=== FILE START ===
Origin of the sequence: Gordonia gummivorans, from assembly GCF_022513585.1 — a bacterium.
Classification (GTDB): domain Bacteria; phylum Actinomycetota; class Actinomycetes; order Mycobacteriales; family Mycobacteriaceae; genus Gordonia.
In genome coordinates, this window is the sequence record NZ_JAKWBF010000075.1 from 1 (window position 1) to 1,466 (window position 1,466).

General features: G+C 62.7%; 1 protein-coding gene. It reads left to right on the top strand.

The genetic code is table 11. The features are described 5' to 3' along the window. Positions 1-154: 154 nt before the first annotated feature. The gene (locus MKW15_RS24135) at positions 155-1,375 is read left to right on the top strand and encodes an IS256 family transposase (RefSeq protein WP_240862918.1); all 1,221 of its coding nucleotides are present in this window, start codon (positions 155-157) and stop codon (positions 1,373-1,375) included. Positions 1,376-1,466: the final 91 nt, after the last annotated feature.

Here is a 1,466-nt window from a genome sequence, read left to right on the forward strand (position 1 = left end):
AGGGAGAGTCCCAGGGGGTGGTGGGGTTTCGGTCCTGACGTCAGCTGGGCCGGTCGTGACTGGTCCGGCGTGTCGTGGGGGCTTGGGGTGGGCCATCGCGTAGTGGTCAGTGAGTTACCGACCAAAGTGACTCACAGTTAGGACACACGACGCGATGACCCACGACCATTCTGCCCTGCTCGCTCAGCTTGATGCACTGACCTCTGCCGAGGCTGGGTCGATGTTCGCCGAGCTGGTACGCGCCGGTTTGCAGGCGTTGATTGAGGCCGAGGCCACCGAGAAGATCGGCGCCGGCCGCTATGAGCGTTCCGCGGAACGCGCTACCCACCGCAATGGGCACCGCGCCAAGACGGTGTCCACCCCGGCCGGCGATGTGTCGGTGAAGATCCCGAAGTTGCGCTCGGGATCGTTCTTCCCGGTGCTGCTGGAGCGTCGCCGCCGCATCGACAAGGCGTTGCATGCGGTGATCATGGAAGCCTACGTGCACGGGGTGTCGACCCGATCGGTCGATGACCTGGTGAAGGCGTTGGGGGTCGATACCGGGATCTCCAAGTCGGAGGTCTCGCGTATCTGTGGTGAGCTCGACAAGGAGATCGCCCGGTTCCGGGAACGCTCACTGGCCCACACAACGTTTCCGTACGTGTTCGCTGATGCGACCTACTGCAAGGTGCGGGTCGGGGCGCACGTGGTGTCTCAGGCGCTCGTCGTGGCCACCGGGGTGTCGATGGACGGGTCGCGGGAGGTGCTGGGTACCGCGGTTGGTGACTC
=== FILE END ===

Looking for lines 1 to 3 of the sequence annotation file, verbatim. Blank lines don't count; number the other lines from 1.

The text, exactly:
Origin of the sequence: Gordonia gummivorans, from assembly GCF_022513585.1 — a bacterium.
Classification (GTDB): domain Bacteria; phylum Actinomycetota; class Actinomycetes; order Mycobacteriales; family Mycobacteriaceae; genus Gordonia.
In genome coordinates, this window is the sequence record NZ_JAKWBF010000075.1 from 1 (window position 1) to 1,466 (window position 1,466).